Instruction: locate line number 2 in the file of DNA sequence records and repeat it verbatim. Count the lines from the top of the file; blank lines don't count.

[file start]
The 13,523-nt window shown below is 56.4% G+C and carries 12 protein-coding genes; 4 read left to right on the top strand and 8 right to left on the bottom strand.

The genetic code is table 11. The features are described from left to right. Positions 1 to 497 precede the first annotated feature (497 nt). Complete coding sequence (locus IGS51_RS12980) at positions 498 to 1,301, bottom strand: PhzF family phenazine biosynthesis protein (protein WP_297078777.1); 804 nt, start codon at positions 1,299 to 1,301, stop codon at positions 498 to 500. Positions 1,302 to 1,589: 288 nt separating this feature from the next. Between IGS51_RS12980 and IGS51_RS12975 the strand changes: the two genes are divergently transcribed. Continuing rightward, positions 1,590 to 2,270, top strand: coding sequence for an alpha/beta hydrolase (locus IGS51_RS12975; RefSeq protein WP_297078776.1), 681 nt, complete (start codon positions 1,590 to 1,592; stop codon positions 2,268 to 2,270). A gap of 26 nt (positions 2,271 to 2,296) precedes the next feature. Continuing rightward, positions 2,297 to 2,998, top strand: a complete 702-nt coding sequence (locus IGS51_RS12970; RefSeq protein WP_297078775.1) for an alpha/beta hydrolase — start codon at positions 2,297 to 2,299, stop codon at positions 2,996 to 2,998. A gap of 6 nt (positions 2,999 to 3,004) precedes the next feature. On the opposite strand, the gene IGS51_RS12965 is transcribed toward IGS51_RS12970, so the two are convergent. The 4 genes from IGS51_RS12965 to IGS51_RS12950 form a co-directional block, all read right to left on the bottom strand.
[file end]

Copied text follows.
The genetic code is table 11. The features are described from left to right. Positions 1 to 497 precede the first annotated feature (497 nt). Complete coding sequence (locus IGS51_RS12980) at positions 498 to 1,301, bottom strand: PhzF family phenazine biosynthesis protein (protein WP_297078777.1); 804 nt, start codon at positions 1,299 to 1,301, stop codon at positions 498 to 500. Positions 1,302 to 1,589: 288 nt separating this feature from the next. Between IGS51_RS12980 and IGS51_RS12975 the strand changes: the two genes are divergently transcribed. Continuing rightward, positions 1,590 to 2,270, top strand: coding sequence for an alpha/beta hydrolase (locus IGS51_RS12975; RefSeq protein WP_297078776.1), 681 nt, complete (start codon positions 1,590 to 1,592; stop codon positions 2,268 to 2,270). A gap of 26 nt (positions 2,271 to 2,296) precedes the next feature. Continuing rightward, positions 2,297 to 2,998, top strand: a complete 702-nt coding sequence (locus IGS51_RS12970; RefSeq protein WP_297078775.1) for an alpha/beta hydrolase — start codon at positions 2,297 to 2,299, stop codon at positions 2,996 to 2,998. A gap of 6 nt (positions 2,999 to 3,004) precedes the next feature. On the opposite strand, the gene IGS51_RS12965 is transcribed toward IGS51_RS12970, so the two are convergent. The 4 genes from IGS51_RS12965 to IGS51_RS12950 form a co-directional block, all read right to left on the bottom strand.